Teddy Roosevelt NP and Home

We left Hardin MT in the rain. Our plan was to stop at Pompeys Pillar National Monument, a Lewis, and Clark site, but it required a backtrack and with the rain, we decided not to stop. Theodore Roosevelt National Park and Medora, ND were our goal for the day. Fortunately, with the rain, it was all on I94. With no stops, we arrived in the early afternoon, plenty time to make plans for my Birthday dinner. With all of the mud in the Campground, we did not want to dress up so it was pizza. Good pizza and good company. 70 isn’t so bad!

We planned to stay for three days, visit all three sections of TRNP, and take in the Medora Musical but Monday morning one of my molars was achy and it was still cold and rainy. Not wanting to give up on Teddy, we drove the loop through the South section. The park is in the North Dakota Badlands (https://www.nps.gov/badl/learn/nature/geologicformations.htm) on the muddy Little Missouri River. It is a land of ravines and oddly shaped hills, hoodoos (https://en.wikipedia.org/wiki/Hoodoo_(geology)) and cannonball rocks (https://en.wikipedia.org/wiki/Concretion#Cannonball_concretions. The walls of the ravines are horizontally striped with reds, blues, and blacks between the shades of brown. In the rain it was beautiful, we could only imagine what it is like with the sun shining. Muddy and miserable we still took a few short trails. The wildlife must have been in hiding but we did encounter a herd of about 40 buffalo, three big turkeys, and innumerable prairie dogs.

Theodore Roosevelt National Park, Scenic Views

Theodore Roosevelt National Park, Wind Canyon

Theodore Roosevelt National Park, Painted Canyon
At one point, after a short hike, we returned to the truck to fine our path block by a group of buffalo. If you look closely at a few of the pictures you can see his truck. Fortunately they quickly moved on.

Bufalo on Road
More about TR. Theodore Roosevelt has always been one of my favorite presidents. A dedicated conservationist and progressive he did much to persevere our National Parks and to improve the lives of the American worker. He came to this part of North Dakota after both his wife and mother died on the same day. Here he lived the life of an outdoorsman and rancher. He saw firsthand how our western lands were being devastated by overgrazing and the wildlife was being needlessly slaughter. As president, he would establish 150 national forests, 51 federal bird reserves, 4 national game preserves, 5 national parks, and 18 national monuments. Using the American Antiquities Act he would protect more than 230 million acres of public land. Thank you, Teddy, for saving so much for us.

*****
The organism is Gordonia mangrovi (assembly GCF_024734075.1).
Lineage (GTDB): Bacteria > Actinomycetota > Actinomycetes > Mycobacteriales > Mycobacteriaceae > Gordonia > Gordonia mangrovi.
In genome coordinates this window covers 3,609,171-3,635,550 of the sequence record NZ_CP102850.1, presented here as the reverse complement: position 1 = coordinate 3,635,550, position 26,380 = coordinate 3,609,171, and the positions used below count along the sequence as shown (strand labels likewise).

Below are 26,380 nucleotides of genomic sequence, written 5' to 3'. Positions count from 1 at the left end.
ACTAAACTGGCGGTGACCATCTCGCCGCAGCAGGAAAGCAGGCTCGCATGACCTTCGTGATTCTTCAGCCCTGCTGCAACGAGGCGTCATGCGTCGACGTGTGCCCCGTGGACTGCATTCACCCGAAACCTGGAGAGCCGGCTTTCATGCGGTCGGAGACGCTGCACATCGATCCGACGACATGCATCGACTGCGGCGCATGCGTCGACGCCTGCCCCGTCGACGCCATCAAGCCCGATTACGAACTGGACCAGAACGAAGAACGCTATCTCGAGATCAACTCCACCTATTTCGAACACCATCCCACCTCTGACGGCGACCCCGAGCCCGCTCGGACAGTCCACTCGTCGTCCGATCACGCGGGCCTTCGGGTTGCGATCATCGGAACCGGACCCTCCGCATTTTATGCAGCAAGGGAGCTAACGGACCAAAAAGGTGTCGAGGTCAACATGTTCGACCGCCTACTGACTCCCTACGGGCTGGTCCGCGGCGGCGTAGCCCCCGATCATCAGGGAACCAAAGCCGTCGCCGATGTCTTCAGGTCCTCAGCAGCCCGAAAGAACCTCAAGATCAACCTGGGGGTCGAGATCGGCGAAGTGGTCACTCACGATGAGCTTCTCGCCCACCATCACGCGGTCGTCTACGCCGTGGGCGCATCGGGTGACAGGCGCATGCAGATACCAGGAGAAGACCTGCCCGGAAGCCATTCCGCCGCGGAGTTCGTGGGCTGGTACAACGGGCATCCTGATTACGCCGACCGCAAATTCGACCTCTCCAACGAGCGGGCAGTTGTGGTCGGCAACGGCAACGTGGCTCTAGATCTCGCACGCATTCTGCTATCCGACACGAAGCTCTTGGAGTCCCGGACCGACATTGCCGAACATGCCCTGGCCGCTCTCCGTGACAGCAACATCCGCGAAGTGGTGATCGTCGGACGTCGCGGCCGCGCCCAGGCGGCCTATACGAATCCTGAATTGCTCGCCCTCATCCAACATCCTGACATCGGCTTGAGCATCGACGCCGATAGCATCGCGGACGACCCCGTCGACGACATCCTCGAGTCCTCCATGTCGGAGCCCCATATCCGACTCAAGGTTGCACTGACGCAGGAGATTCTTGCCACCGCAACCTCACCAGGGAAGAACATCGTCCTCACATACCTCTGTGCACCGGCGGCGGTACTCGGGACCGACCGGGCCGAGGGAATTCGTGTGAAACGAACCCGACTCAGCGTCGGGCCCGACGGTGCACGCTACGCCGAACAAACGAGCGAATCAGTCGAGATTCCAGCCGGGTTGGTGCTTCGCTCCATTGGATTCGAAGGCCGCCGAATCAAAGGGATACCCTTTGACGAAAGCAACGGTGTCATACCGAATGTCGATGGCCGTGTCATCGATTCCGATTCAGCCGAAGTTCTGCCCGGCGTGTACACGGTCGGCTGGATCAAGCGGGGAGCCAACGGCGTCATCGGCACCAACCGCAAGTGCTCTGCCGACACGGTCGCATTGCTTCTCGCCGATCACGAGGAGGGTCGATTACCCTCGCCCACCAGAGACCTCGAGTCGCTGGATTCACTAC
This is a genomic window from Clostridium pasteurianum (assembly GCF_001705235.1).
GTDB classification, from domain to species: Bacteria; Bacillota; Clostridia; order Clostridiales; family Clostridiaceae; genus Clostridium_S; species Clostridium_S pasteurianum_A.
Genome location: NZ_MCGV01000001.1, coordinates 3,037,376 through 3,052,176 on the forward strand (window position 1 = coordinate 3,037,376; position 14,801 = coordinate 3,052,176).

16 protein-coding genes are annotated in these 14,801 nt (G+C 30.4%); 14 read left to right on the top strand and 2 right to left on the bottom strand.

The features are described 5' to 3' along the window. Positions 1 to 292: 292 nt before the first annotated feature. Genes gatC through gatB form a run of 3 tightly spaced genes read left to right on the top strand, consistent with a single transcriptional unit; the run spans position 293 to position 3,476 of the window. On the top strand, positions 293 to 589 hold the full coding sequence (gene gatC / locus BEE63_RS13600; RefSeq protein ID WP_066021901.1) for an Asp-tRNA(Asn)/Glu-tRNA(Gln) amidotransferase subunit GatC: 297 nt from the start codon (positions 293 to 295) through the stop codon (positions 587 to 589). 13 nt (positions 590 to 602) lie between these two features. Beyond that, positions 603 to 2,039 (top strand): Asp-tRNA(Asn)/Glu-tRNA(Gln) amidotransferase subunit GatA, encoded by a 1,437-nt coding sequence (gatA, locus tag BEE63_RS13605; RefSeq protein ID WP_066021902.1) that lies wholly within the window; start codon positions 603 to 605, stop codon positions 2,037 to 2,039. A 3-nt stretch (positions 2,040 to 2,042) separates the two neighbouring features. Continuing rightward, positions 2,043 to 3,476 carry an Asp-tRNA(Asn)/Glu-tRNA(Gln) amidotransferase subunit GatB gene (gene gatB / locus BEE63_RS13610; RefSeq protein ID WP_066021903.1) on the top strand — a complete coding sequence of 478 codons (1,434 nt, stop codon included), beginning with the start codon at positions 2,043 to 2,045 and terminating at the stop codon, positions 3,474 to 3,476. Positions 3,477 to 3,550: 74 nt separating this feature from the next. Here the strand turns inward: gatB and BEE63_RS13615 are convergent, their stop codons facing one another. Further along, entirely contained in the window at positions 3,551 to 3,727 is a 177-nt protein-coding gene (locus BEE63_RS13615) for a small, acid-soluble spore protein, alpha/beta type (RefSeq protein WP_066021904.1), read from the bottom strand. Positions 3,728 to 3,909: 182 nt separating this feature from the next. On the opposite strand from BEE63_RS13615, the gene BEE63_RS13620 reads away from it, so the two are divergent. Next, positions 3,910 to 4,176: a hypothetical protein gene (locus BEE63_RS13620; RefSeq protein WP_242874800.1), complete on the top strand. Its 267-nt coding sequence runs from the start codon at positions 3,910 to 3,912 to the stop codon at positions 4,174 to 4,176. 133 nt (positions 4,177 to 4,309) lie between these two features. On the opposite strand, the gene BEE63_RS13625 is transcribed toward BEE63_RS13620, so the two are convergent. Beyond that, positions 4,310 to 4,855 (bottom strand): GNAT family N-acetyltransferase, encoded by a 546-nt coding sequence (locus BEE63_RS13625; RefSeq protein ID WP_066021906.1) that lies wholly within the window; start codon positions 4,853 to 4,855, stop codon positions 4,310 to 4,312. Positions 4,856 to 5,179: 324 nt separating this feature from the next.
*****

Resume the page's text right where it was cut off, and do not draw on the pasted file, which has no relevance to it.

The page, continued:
The National Parks Service moved Roosevelt’s cabin to the Visitor’s Center at the park to preserve it. It was a snug little three rooms. The writing desk in the corner was Roosevelt’s. If you look closely at the exterior walls you will see many names, and initials carved into the wood left by friends and admirers. This is no longer permitted. Roosevelt left his own mark on the end of one log, his Maltese Cross Brand.

Theodore Roosevelt's Cabin

By late afternoon I knew this tooth was not going to get better. I managed to slurp down some chicken noodle soup, load up on painkillers and go to bed. Tuesday morning we started for home. I found a first care facility in Fargo where we could park the RV and I got started on penicillin and oxycodone. Tom, bless him, drove 453 miles to Sauk Center, MN, Wednesday 450 miles from Sauk center to Hammon, IN, and Thursday 360 miles to home. We arrived late in the afternoon, time to get a few things out of the RV and take it to the storage lot.
My toothache was caused by a reinfected root canal. It will require two visited to the Endodontist for drilling and cleaning. The first did not go well, a drop of the solvent splashed in my eye causing additional pain but at least I won’t have to pay for the root canal.

We had planned for another few weeks but home sounds good.